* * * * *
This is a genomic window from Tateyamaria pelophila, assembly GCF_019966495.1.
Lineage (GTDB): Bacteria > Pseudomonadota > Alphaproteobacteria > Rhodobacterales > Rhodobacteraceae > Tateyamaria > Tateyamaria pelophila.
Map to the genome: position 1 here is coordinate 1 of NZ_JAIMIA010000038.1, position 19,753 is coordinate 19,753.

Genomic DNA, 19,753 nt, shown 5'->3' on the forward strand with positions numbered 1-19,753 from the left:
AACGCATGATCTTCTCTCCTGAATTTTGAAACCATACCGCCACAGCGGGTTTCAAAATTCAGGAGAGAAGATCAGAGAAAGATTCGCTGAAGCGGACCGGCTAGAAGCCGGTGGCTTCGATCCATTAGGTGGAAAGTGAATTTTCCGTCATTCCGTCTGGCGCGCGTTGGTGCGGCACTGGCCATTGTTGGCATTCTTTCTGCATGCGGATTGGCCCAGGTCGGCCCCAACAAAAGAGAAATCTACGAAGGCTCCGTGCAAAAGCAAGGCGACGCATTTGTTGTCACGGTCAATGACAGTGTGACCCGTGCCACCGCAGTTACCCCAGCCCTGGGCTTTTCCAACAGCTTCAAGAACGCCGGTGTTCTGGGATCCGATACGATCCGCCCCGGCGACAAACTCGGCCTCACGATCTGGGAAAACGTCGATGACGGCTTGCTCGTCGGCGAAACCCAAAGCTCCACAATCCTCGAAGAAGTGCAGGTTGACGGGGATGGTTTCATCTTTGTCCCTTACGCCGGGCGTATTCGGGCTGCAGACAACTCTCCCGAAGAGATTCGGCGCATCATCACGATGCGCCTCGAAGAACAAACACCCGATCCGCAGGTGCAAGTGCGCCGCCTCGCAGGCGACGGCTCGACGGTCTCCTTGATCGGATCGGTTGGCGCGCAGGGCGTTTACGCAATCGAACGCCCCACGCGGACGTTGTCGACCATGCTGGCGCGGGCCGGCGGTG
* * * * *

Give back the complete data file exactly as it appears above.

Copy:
This is a genomic window from Tateyamaria pelophila, assembly GCF_019966495.1.
Lineage (GTDB): Bacteria > Pseudomonadota > Alphaproteobacteria > Rhodobacterales > Rhodobacteraceae > Tateyamaria > Tateyamaria pelophila.
Map to the genome: position 1 here is coordinate 1 of NZ_JAIMIA010000038.1, position 19,753 is coordinate 19,753.

Genomic DNA, 19,753 nt, shown 5'->3' on the forward strand with positions numbered 1-19,753 from the left:
AACGCATGATCTTCTCTCCTGAATTTTGAAACCATACCGCCACAGCGGGTTTCAAAATTCAGGAGAGAAGATCAGAGAAAGATTCGCTGAAGCGGACCGGCTAGAAGCCGGTGGCTTCGATCCATTAGGTGGAAAGTGAATTTTCCGTCATTCCGTCTGGCGCGCGTTGGTGCGGCACTGGCCATTGTTGGCATTCTTTCTGCATGCGGATTGGCCCAGGTCGGCCCCAACAAAAGAGAAATCTACGAAGGCTCCGTGCAAAAGCAAGGCGACGCATTTGTTGTCACGGTCAATGACAGTGTGACCCGTGCCACCGCAGTTACCCCAGCCCTGGGCTTTTCCAACAGCTTCAAGAACGCCGGTGTTCTGGGATCCGATACGATCCGCCCCGGCGACAAACTCGGCCTCACGATCTGGGAAAACGTCGATGACGGCTTGCTCGTCGGCGAAACCCAAAGCTCCACAATCCTCGAAGAAGTGCAGGTTGACGGGGATGGTTTCATCTTTGTCCCTTACGCCGGGCGTATTCGGGCTGCAGACAACTCTCCCGAAGAGATTCGGCGCATCATCACGATGCGCCTCGAAGAACAAACACCCGATCCGCAGGTGCAAGTGCGCCGCCTCGCAGGCGACGGCTCGACGGTCTCCTTGATCGGATCGGTTGGCGCGCAGGGCGTTTACGCAATCGAACGCCCCACGCGGACGTTGTCGACCATGCTGGCGCGGGCCGGCGGTG